D-Link NAS Devices

Threat actors are actively scanning and exploiting a pair of security flaws that are said to affect as many as 92,000 internet-exposed D-Link network-attached storage (NAS) devices.

Tracked as CVE-2024-3272 (CVSS score: 9.8) and CVE-2024-3273 (CVSS score: 7.3), the vulnerabilities impact legacy D-Link products that have reached end-of-life (EoL) status. D-Link, in an advisory, said it does not plan to ship a patch and instead urges customers to replace them.

"The vulnerability lies within the nas_sharing.cgi uri, which is vulnerable due to two main issues: a backdoor facilitated by hard-coded credentials, and a command injection vulnerability via the system parameter," security researcher who goes by the name netsecfish said in late March 2024.


Successful exploitation of the flaws could lead to arbitrary command execution on the affected D-Link NAS devices, granting threat actors the ability to access sensitive information, alter system configurations, or even trigger a denial-of-service (DoS) condition.

The issues affect the following models -

  • DNS-320L
  • DNS-325
  • DNS-327L, and
  • DNS-340L

Threat intelligence firm GreyNoise said it observed attackers attempting to weaponize the flaws to deliver the Mirai botnet malware, thus making it possible to remotely commandeer the D-Link devices.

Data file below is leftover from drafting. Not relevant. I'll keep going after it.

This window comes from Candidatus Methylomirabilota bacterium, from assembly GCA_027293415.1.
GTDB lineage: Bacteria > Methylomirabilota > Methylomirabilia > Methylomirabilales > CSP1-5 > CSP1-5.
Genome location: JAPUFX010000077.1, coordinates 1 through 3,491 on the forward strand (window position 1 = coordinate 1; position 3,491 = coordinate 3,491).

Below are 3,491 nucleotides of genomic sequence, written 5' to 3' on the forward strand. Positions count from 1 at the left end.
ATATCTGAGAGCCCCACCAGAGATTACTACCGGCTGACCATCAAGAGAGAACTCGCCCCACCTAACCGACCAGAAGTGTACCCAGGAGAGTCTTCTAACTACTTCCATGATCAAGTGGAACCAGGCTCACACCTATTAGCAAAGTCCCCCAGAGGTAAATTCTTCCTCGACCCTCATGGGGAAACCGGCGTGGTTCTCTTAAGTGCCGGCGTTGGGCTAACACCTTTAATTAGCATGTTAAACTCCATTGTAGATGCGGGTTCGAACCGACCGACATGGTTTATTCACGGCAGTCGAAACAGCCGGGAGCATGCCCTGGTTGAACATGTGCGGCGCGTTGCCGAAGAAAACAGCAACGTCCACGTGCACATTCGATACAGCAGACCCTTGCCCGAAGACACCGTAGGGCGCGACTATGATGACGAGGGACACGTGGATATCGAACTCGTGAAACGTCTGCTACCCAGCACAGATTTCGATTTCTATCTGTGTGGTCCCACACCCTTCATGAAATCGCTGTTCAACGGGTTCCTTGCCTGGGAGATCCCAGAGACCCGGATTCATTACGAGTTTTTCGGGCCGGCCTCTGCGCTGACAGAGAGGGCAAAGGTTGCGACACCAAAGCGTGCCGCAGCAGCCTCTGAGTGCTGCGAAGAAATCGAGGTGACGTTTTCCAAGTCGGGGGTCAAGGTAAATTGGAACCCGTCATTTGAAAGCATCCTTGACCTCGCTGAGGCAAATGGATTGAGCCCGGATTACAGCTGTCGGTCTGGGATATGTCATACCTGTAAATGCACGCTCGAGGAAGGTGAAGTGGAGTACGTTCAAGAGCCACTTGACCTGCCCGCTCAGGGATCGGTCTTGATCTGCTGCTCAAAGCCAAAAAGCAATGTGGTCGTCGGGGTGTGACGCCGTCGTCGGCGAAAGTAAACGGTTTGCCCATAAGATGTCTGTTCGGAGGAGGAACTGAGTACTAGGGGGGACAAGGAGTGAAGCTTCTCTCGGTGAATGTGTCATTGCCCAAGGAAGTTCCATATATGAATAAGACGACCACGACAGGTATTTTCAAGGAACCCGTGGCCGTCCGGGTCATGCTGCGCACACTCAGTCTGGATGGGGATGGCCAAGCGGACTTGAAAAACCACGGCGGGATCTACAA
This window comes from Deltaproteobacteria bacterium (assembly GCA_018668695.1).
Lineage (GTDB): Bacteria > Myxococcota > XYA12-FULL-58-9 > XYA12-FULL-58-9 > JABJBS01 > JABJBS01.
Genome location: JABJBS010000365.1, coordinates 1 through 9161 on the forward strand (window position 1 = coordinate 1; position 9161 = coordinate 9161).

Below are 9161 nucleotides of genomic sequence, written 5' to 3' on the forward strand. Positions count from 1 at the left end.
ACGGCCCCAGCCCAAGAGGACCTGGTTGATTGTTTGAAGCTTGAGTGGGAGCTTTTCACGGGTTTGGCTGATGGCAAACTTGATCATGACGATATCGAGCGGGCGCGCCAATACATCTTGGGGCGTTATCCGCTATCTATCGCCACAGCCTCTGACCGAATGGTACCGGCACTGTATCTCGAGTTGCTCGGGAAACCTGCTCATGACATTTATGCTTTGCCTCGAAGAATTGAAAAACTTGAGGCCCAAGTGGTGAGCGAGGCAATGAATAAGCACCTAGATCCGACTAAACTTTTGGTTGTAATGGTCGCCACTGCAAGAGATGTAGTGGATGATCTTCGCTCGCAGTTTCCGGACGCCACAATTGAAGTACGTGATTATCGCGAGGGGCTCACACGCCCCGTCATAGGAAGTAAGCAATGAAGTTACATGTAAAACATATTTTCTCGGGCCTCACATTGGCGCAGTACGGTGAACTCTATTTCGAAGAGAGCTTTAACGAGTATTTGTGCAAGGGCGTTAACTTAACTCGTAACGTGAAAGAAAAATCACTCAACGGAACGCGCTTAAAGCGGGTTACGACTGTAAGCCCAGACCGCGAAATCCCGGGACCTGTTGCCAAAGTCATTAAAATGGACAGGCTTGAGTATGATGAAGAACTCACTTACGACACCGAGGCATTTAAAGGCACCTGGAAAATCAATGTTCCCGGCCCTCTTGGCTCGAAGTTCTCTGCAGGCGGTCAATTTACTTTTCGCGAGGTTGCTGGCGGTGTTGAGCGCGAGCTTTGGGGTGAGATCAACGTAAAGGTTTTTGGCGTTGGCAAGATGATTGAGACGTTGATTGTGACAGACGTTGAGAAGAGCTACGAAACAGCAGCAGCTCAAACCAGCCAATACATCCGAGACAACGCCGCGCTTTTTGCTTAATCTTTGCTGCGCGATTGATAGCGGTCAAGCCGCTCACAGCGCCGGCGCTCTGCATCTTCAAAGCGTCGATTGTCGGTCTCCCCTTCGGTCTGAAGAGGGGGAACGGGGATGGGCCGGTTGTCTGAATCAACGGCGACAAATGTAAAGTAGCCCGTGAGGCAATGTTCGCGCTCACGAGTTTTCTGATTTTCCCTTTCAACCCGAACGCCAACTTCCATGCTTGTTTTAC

D-Link NAS Devices

In the absence of a fix, the Shadowserver Foundation is recommending that users either take these devices offline or have remote access to the appliance firewalled to mitigate potential threats.


The findings once again illustrate that Mirai botnets are continuously adapting and incorporating new vulnerabilities into their repertoire, with threat actors swiftly developing new variants that are designed to abuse these issues to breach as many devices as possible.

With network devices becoming common targets for financially motivated and nation-state-linked attackers, the development comes as Palo Alto Networks Unit 42 revealed that threat actors are increasingly switching to malware-initiated scanning attacks to flag vulnerabilities in target networks.

"Some scanning attacks originate from benign networks likely driven by malware on infected machines," the company said.

"By launching scanning attacks from compromised hosts, attackers can accomplish the following: Covering their traces, bypassing geofencing, expanding botnets, [and] leveraging the resources of these compromised devices to generate a higher volume of scanning requests compared to what they could achieve using only their own devices."

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